It was a defining moment for the sport of triathlon as it changed the sport from one challenged by athletes, to an ‘experience’ pursued by thrill-seekers, a bucket list item for those willing to risk their well-being, their health by “winging it” in hopes that they too can cross the finish line. The risk of ending up like Julie Moss for thrill seekers is no risk: the story of a near death experience is exactly what they’re after. Whereas thrill-seekers are willing to “ER or PR”, true athletes are unwilling to take such risks. True athletes do not take such risks.
As a case study in business, the images of Julie Moss’ struggling to make it across the finish line are undoubtedly revered as pure gold in advertising and marketing. For those seeking to emblazon a corporate brand, a corporate identify into the minds of millions… this was and still is the jackpot. It must still be recognized as a stroke of pure genius to re-frame what was nothing more than a student’s attempt to complete a college project into a metaphor for the struggle of life. To parallel the enormity of an iron distance triathlon and the obstacles and challenges we endure in life by suggesting that completing a triathlon is proof of your ability to conquer in life… must be a MBA course in itself in how to herd the masses into a meme.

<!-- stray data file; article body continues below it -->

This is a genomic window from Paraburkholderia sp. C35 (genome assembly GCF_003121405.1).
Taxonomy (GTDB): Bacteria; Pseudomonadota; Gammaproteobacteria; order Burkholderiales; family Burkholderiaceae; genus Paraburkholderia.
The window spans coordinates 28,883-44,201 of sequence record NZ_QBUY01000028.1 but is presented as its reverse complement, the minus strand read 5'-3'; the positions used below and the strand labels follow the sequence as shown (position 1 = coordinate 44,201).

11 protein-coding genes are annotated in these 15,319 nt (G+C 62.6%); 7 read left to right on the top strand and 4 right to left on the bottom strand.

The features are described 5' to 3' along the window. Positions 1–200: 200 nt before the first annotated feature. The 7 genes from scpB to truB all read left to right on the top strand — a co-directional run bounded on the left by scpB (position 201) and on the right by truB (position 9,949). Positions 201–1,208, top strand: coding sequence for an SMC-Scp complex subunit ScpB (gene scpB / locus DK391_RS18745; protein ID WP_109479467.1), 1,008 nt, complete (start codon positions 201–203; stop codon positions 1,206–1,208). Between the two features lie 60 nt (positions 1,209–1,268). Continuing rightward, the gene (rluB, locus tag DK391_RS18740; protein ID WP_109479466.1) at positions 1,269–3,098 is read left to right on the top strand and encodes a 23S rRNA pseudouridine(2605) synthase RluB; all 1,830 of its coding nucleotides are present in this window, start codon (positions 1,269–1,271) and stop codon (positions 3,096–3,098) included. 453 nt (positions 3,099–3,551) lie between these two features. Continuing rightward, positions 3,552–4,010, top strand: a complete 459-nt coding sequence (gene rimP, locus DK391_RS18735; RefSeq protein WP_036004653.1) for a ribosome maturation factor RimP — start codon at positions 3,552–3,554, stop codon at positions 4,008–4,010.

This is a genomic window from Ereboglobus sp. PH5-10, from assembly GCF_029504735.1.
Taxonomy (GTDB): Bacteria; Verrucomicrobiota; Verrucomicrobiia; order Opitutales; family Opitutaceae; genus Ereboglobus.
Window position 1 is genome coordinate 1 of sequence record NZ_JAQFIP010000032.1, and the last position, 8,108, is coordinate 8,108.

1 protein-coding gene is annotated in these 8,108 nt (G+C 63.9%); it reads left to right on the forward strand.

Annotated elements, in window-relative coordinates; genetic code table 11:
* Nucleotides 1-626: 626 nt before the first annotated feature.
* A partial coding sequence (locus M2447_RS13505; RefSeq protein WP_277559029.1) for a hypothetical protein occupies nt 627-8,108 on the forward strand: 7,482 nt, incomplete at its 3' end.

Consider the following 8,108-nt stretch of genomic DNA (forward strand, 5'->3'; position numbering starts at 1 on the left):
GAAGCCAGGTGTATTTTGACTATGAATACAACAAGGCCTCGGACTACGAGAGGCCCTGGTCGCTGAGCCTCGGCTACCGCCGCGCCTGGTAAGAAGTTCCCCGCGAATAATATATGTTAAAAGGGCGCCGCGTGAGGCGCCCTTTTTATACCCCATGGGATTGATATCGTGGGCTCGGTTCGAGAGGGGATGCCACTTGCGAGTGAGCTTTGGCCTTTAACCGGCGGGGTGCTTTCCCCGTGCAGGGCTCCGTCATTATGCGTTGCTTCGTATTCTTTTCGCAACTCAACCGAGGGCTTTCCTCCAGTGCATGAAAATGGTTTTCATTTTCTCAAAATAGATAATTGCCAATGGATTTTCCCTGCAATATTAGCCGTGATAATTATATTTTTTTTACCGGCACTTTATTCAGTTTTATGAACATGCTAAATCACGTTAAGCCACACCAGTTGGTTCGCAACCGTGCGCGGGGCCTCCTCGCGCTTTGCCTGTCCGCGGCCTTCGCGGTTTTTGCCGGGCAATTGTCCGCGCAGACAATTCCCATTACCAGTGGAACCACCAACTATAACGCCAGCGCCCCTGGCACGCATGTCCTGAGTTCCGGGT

What business would not want its brand associated with such a message? To own a piece of a brand that communicates that you are a winner? A conqueror of life? A champion? Who doesn’t want that? All it takes is a sizeable fee and crossing one of their corporate finish lines!